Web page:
The Hawks have always weighed the merits of keeping, or moving, Smith and Horford. Both are tweeners. Horford is undersized at center but doesn't have a face-the-basket game for power forward. Smith has crazy athleticism and skills for someone 6-foot-10 but too often falls in love with 20-foot jumpers. Both are in their primes, so holding onto them much longer would hurt their trade value.

From a money standpoint, the Hawks must decide sooner on Smith. His deal is up after next season, which means the Hawks must either decide to extend him or trade him in the offseason. If Horford and a throw-in could fetch a legitimate center, the Hawks might go that route and then extend Smith. Or they'll package Smith and maybe Williams as a salary dump and get what they can.

Either way, the Hawks are officially on the clock. They took a step backward during the regular season a year ago but made amends in the playoffs when they eliminated Dwight Howard, a nightmare from years past. That first-round elimination of the Magic was the high point for the four players, given how Orlando embarrassed Atlanta a year earlier.

Which raises another point: Howard is approaching free agency and is an Atlanta native but didn't list the Hawks as one of his favored destinations. Neither did Chris Paul or Deron Williams (both bypassed in the 2005 Draft for Marvin Williams). A-list free agents just aren't big on Atlanta, and the reason lies with a mild fan interest in town (although Philips Arena sells out for big stars) and questions with ownership.

The owners now say they're in for the long haul. But that same commitment doesn't extend to the four-man core. Smith, Horford, Williams and Johnson are guaranteed only to start the season together Tuesday in New Jersey. Where the Hawks finish this year will tell us whether the core is finished.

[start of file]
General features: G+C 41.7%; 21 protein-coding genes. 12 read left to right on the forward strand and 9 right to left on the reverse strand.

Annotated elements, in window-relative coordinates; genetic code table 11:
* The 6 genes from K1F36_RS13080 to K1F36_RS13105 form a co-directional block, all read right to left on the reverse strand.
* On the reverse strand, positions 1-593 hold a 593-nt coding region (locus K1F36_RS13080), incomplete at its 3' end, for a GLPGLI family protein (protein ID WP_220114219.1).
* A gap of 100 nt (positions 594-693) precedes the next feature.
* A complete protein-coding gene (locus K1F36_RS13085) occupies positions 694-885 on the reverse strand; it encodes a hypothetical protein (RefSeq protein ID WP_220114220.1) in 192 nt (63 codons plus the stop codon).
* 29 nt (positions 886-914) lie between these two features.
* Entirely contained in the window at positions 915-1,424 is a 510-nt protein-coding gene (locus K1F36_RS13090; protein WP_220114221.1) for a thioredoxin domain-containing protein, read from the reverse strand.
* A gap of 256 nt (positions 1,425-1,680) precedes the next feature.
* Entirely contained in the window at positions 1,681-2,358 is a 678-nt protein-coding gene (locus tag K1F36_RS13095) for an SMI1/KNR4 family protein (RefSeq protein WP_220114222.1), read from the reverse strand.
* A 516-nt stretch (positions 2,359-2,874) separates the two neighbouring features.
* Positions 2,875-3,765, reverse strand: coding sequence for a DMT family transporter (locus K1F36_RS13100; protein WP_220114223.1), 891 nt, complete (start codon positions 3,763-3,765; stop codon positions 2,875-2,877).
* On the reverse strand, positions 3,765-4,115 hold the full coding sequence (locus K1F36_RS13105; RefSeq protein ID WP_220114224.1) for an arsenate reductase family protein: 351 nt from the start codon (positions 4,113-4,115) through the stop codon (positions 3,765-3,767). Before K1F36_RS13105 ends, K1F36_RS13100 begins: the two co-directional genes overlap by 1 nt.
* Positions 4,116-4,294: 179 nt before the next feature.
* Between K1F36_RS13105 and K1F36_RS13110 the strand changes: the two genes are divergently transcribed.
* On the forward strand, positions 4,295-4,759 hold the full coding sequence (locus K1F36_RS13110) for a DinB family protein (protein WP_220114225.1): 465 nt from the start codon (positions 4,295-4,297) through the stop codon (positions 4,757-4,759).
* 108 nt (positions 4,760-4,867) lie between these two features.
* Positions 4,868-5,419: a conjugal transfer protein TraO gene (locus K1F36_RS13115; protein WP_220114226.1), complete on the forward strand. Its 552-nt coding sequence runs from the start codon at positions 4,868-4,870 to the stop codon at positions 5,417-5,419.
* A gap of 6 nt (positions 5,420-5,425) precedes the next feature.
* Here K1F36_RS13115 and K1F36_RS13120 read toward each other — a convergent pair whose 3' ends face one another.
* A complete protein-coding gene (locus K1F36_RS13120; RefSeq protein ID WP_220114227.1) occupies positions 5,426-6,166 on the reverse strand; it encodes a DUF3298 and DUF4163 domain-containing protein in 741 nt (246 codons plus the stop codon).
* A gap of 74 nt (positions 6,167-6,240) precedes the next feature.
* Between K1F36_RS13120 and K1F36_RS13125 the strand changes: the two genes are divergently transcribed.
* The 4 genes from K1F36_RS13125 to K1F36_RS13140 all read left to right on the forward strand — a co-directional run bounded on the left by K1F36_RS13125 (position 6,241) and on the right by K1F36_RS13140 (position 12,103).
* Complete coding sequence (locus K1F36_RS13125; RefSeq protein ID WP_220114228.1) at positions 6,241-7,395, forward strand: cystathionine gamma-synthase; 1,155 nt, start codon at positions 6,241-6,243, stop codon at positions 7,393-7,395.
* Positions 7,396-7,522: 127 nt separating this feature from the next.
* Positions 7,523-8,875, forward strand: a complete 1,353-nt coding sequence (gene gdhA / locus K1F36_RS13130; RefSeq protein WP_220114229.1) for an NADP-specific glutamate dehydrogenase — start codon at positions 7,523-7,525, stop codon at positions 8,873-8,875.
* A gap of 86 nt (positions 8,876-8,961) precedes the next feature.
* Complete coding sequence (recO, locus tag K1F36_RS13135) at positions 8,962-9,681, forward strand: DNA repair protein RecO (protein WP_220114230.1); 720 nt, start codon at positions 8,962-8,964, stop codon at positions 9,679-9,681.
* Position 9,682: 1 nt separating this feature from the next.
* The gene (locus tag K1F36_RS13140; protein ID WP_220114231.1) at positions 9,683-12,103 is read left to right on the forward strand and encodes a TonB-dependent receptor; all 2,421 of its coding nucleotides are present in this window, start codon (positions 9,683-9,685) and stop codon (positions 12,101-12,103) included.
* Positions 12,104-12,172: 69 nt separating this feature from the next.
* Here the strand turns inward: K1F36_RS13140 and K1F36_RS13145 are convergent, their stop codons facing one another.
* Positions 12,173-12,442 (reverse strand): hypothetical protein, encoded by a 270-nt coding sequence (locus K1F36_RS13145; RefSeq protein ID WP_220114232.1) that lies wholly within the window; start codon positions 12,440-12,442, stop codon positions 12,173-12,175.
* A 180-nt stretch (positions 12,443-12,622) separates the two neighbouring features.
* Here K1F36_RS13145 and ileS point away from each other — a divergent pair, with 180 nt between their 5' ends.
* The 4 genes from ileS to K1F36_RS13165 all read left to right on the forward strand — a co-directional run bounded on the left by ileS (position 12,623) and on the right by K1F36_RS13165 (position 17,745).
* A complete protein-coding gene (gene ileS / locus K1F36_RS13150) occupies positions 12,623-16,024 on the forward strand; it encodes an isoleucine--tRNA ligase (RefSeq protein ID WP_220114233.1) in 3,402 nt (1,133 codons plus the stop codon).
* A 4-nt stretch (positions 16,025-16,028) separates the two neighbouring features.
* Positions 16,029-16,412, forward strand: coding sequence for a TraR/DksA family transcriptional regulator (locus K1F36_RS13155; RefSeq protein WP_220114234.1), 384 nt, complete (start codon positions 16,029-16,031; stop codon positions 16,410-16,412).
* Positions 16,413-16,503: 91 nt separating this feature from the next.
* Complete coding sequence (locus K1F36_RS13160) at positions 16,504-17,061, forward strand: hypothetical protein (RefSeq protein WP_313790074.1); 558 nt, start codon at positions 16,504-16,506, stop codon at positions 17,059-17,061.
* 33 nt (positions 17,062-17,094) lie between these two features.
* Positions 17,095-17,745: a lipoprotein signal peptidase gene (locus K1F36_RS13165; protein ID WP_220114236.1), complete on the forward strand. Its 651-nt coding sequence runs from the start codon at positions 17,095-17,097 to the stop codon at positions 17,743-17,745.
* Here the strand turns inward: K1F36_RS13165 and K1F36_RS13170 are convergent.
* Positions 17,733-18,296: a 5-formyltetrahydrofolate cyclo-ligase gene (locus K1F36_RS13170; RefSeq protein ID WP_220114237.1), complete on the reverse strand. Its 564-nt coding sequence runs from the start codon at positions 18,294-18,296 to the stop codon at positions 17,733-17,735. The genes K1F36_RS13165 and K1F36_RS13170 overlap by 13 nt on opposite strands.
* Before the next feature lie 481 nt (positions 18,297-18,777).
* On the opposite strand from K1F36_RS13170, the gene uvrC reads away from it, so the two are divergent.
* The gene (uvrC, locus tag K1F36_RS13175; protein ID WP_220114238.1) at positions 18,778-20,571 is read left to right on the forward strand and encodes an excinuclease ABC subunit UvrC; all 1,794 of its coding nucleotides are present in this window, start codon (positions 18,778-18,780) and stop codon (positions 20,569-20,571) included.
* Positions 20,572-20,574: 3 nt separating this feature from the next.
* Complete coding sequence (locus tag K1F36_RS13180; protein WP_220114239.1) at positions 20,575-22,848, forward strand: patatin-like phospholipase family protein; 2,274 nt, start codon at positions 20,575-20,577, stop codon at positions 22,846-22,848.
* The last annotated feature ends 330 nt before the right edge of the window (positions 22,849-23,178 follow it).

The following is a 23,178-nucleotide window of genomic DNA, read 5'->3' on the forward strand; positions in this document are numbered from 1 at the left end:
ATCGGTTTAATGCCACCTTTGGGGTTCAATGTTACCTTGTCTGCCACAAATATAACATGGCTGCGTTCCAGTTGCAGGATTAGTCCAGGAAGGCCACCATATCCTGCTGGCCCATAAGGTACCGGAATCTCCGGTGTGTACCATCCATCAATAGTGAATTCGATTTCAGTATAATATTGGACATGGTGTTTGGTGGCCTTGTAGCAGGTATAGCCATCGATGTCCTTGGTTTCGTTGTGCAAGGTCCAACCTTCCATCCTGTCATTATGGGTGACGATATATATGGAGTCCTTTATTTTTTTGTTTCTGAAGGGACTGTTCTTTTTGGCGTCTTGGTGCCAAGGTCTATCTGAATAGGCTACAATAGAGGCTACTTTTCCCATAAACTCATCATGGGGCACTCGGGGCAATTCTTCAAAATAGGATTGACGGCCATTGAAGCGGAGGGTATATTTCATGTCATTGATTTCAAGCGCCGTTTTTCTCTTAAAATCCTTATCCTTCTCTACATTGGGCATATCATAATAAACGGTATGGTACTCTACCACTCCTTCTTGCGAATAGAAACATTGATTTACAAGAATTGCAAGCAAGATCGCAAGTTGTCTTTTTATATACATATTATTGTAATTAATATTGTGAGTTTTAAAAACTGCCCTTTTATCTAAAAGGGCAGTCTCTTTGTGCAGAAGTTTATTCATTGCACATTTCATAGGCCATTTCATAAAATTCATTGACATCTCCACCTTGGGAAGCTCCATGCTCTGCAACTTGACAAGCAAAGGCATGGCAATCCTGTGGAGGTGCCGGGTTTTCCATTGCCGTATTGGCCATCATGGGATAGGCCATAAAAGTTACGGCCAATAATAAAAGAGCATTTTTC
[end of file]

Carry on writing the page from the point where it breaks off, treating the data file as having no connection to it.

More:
Shaun Powell is a veteran NBA writer and columnist. You can e-mail him here and follow him on twitter.

The views on this page do not necessarily reflect the views of the NBA, its clubs or Turner Broadcasting.

photoAll-League Pass Team: LeBron James
The Cleveland Cavaliers' LeBron James makes the NBA League Pass best dunkers team.
photoAll-League Pass Team: Andrew Wiggins
Minnesota Timberwolves' Andrew Wiggins makes the NBA League Pass best dunkers team.
photoAll-League Pass Team: Larry Nance Jr.
The Los Angeles Lakers' big man Larry Nance Jr. makes the NBA League Pass best dunkers team.
photoMy Brother's Keeper
Since July 2014, as part of our five-year commitment to MBK, the NBA, NBPA and Retired Players Association have partnered with MENTOR: The National Mentoring Partnership to support their "In Real Life" campaign designed to spread awareness and about the importance of mentoring. Since the launch of this partnership, more than 25,000 Americans have signed up and been connected directly to a local mentoring programs. Moving forward, the NBA Family is committed to drive sign-ups of an additional 25,000 adult mentors continuing the focus on adult mentors of color. Find out more and get involved at
photoAll-League Pass Team: Kent Bazemore
Atlanta Hawks' swingman Kent Bazemore makes the NBA League Pass best personalities team.

Copyright © NBA Media Ventures, LLC. All rights reserved. No portion of may be duplicated, redistributed or manipulated in any form. By accessing any information beyond this page, you agree to abide by the Privacy Policy / Your California Privacy Rights and Terms of Use. | Ad Choices Ad Choices is part of Turner Sports Digital, part of the Turner Sports & Entertainment Digital Network.